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Nostalgia turns cold hearts into poets. A few bars of a song, a wafting scent, a random sentence, and we’re off in our own world, reliving a time gone by.
Remember the Walkman? Sony’s portable tape player revolutionized the music industry. In the past, you couldn’t go anywhere without seeing someone wearing those headphones with the Walkman tucked into their belt buckle. As with anything, technology evolved, people moved on. Ob-La-Di, Ob-La-Da.
It’s not the only geeky thing to have once been the talk of the town, only to have faded into irrelevance now. Let’s take a moment and remember a few items in recent history that were buzzwords in the technological landscape, and are now stimulus to bring a smile to our memory.
The iPod and MP3 Players
Sony’s Walkman was replaced by Steve Jobs’s first major success on his return to Apple, the venerable iPod. But over the past few years, iPod sales have declined tremendously, Microsoft’s competitor Zune never took off, and other dedicated MP3 players have closed shop too.
A combination of factors has led to this moment: smartphones became ubiquitous, offered the same audio quality, and have plenty of storage space, so no one wanted two devices in their pocket. Spotify and other streaming services changed the music download experience and are killing iTunes.
HD DVD, Zip Drives and Other Storage Media
Technology has seen its fair share of duels, right from the days of the BetaMax vs. VHS video format war. Sony lost that one, but it stormed back during the Blu-ray vs. HD DVD war, also known as the PlayStation 3 vs. Xbox 360 war. It’s an important chapter in the history of Blu-ray technology, but at the time, there were several people rooting for Microsoft and the HD DVD. The HD DVD was an optical disc that offered marginal benefits over existing DVDs — mainly in the form of more storage.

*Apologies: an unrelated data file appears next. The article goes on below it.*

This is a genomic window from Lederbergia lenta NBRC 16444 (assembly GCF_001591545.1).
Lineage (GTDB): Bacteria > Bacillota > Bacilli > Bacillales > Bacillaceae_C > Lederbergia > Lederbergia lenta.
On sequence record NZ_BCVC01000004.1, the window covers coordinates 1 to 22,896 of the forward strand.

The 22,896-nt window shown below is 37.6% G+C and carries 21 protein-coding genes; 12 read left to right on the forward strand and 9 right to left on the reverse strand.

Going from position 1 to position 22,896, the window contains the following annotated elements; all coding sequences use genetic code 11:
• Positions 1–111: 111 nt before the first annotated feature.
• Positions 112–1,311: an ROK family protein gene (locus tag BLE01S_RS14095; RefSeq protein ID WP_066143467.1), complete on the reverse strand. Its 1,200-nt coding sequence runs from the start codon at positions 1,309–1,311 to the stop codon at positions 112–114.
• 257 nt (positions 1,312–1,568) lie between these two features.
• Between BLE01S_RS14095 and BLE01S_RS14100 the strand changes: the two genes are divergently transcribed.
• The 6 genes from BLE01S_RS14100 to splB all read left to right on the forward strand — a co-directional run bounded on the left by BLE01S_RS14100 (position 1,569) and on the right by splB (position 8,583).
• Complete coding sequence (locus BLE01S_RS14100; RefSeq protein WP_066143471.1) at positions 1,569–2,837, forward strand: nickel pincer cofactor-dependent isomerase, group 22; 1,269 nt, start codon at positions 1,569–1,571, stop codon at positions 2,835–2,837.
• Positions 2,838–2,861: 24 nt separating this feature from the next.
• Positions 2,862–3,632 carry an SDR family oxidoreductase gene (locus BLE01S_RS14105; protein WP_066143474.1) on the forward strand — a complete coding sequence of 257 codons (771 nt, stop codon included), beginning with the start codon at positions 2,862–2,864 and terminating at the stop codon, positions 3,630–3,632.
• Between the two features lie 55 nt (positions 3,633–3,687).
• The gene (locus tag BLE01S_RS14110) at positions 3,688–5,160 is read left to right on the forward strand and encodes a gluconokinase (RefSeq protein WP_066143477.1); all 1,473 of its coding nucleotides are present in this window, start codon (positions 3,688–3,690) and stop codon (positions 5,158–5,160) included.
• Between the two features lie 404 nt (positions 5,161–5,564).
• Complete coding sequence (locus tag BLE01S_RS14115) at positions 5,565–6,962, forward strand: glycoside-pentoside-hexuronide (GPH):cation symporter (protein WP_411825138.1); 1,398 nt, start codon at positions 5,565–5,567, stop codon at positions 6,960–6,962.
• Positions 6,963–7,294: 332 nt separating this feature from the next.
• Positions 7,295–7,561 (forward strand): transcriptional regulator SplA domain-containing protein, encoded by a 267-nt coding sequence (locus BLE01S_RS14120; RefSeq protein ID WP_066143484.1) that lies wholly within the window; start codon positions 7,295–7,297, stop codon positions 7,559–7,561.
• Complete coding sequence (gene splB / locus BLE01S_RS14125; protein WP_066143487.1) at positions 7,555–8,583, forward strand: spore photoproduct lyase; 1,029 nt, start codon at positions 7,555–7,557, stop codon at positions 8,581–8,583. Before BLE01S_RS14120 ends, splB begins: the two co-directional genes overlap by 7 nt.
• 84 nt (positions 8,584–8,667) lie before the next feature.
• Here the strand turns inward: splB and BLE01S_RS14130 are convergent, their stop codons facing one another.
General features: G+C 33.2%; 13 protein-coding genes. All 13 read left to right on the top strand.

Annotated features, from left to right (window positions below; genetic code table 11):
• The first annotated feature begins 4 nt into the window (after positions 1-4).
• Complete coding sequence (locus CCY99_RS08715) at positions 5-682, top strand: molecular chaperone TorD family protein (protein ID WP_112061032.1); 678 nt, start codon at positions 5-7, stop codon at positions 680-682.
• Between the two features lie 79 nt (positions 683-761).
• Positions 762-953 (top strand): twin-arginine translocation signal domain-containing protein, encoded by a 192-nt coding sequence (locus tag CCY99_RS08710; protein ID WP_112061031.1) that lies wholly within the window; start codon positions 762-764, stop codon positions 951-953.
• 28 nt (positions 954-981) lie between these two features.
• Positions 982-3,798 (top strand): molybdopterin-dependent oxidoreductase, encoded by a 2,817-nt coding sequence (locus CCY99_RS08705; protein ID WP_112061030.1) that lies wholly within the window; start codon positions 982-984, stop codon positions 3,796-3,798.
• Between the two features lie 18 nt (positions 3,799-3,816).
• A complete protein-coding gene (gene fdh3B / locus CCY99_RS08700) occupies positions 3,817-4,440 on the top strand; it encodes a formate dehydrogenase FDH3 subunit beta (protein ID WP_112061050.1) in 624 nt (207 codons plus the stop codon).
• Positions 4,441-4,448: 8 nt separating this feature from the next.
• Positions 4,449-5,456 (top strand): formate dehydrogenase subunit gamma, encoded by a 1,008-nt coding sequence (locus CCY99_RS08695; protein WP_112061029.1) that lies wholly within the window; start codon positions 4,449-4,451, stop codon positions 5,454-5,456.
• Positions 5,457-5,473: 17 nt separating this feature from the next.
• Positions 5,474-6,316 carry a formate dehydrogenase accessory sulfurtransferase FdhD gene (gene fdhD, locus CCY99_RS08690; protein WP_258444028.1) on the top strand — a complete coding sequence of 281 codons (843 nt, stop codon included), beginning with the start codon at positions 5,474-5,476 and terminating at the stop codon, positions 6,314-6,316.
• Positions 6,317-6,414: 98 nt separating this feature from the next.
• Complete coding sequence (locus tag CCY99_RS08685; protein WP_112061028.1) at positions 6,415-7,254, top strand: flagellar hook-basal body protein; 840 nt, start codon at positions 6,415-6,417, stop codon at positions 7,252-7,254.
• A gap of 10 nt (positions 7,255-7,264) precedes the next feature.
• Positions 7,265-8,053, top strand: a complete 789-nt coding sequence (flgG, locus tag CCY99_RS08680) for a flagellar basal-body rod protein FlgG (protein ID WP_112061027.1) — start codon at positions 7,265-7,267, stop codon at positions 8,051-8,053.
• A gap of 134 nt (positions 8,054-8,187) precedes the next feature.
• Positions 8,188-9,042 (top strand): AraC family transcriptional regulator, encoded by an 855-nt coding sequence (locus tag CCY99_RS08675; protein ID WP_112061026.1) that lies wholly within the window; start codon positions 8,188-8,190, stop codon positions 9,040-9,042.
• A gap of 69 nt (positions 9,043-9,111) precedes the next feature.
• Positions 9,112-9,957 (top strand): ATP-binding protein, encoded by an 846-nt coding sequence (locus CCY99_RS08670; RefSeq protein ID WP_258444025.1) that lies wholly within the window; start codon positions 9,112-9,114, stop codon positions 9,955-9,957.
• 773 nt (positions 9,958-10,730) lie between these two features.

Removable storage formats are always changing in technology. You can go back further in time and reminisce about the microdrive, a one-inch hard disk that was eventually replaced by flash memory cards. The time machine has other relics of unforsaken love, like the Zip Drive that never really took off thanks to CDs, and the good old floppy disc. Don’t look now, but Blu-ray and its brethren might soon be in this list if cloud storage has its way.
Palm Pilot and PDAs
Sometimes, a shift in technology can make a great company obsolete. The smartphone killed its predecessor, the PDA (Personal Digital Assistant) or Pocket PC, and with it, Palm. It’s ridiculous to hear “back in the day” from a writer who isn’t even 30, but back in the day, every business executive rocked a PalmPilot, a touchscreen portable device with a stylus, running PalmOS.
To give context to our younger readers, PalmPilot was the BlackBerry before BlackBerry was BlackBerry. Other Pocket PCs ran the predecessor to Windows Phone, Microsoft’s Windows Mobile. The death of the PDA came down to the evolution of touchscreen technology. The iPhone turned your finger into a stylus with the advent of capacitive touchscreens, a leap in technology over resistive touchscreens. As technology shifted, so did people’s choice. And before anyone could figure out what happened, Palm went out of business.
Why should you change your schedule according to TV show timings? You should be able to watch your favourite TV programs when you want to watch them. TiVo was the first big DVR (Digital Video Recorder) service and a must-have for everyone who watched a lot of TV — which is, well, everyone.